The holidays are a time for celebration, family and exchanging gifts. That's how the conventional wisdom goes. But for a lot of people, it can actually be harder than most other times of year. As Emily McCord reports, one local church is offering services to acknowledge that it's not always a Merry Christmas for everyone.
The Blue Christmas worship service at Corinth Presbyterian Church in Dayton isn't that different than other holiday services. There are still hymns, a sermon, and prayers, but it isn't exactly joyous.
This weekend, communities are coming together in Dayton to show there's still some life in economically depressed areas. For the past year, Dayton, Cleveland, Youngstown and Canton have been laboring under the title fastest dying cities in the country. It was last August that Forbes called them as the walking dead.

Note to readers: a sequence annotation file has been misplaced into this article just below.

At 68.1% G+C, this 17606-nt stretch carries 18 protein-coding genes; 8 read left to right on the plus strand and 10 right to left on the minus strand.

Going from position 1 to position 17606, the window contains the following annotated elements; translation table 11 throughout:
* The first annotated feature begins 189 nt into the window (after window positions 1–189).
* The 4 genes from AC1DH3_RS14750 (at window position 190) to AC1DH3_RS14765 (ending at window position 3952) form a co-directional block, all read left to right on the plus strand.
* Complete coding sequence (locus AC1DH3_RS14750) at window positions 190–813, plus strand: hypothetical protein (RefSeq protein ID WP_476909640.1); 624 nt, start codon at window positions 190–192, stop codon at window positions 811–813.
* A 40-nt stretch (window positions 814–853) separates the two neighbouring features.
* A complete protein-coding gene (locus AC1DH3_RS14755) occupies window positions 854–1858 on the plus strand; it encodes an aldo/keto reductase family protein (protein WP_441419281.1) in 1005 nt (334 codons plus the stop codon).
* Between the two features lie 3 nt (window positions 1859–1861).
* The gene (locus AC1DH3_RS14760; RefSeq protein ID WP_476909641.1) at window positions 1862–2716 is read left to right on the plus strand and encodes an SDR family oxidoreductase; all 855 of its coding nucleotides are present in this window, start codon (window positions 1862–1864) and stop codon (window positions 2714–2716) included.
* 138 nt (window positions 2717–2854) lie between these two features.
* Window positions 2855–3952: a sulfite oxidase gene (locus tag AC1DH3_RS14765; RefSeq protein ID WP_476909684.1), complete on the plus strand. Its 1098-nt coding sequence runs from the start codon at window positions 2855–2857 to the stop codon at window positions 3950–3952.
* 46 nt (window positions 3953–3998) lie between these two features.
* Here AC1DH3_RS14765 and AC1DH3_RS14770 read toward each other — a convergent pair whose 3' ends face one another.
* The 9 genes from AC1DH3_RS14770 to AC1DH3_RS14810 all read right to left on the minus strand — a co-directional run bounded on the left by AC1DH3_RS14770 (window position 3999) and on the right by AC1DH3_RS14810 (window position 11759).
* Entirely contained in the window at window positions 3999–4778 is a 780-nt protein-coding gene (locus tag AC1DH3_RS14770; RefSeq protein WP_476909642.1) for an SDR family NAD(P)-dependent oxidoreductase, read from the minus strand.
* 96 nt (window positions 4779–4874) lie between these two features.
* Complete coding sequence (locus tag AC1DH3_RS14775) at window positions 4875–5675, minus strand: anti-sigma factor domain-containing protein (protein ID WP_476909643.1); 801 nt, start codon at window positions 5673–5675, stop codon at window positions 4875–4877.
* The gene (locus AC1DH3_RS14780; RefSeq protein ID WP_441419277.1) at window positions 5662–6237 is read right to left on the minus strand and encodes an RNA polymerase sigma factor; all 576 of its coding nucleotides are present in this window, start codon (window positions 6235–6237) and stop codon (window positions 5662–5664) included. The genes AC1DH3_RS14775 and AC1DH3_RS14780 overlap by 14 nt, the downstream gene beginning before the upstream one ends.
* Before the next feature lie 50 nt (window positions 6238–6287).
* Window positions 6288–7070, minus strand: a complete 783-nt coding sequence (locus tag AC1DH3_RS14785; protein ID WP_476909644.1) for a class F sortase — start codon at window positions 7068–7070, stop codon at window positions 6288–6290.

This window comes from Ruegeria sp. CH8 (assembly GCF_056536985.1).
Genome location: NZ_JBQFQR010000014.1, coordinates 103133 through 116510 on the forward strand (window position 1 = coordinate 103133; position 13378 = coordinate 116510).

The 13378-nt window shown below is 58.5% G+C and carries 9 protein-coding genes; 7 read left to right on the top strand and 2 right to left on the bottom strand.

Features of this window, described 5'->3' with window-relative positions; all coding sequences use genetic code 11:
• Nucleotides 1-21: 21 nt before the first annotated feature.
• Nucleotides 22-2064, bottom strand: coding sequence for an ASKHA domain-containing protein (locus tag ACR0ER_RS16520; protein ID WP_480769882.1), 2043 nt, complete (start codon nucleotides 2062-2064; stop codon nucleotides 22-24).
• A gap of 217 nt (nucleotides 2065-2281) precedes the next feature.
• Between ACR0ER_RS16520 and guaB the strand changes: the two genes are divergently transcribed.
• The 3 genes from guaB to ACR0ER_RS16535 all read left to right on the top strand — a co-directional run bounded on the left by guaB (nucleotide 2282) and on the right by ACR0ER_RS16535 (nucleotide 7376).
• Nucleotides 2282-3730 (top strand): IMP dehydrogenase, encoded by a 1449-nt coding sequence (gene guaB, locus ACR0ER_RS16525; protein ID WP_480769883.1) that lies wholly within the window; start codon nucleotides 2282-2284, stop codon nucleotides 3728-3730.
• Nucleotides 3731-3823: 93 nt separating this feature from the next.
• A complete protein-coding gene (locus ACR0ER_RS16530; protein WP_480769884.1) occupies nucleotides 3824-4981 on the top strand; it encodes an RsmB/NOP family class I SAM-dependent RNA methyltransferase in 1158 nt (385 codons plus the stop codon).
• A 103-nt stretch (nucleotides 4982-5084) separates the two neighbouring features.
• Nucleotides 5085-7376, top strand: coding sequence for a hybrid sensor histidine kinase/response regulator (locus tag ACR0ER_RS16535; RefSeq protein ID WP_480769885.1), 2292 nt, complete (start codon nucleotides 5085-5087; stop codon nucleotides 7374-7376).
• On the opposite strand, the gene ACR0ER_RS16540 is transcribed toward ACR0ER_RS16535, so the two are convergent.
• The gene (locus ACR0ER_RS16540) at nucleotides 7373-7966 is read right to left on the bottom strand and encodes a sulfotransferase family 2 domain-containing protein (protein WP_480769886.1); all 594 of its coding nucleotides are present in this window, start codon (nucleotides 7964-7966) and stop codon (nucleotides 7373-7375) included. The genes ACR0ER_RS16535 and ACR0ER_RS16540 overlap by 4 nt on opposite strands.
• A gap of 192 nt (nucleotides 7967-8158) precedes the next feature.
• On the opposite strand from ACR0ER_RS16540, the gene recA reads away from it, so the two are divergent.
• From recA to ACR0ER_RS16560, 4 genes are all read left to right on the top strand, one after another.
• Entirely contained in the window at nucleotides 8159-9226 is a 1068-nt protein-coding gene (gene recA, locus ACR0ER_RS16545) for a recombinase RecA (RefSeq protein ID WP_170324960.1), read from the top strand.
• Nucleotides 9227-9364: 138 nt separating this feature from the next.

The Dayton neighborhood in which Harriet Parker and her husband, Oscar, live has neatly trimmed lawns and block after block of ranch style houses. She's raised four children in this well kept home. Now, she watches her young grandchildren there during the week. She's not sure how long she'll be able to continue helping her kids with daycare, especially after she received a letter informing her that she owed nearly $92,000 in a balloon payment to her lender.
Thursday night, Wilmington officially became a "Green Enterprise Zone". It adopted the plan in response to DHL moving its operations and taking more than 9000 jobs elsewhere. That's where Mark Rembert and Taylor Stuckert come in. They're two recent college graduates who put aside their plans for the Peace Corps to help save their hometown by helping Wilmington go green.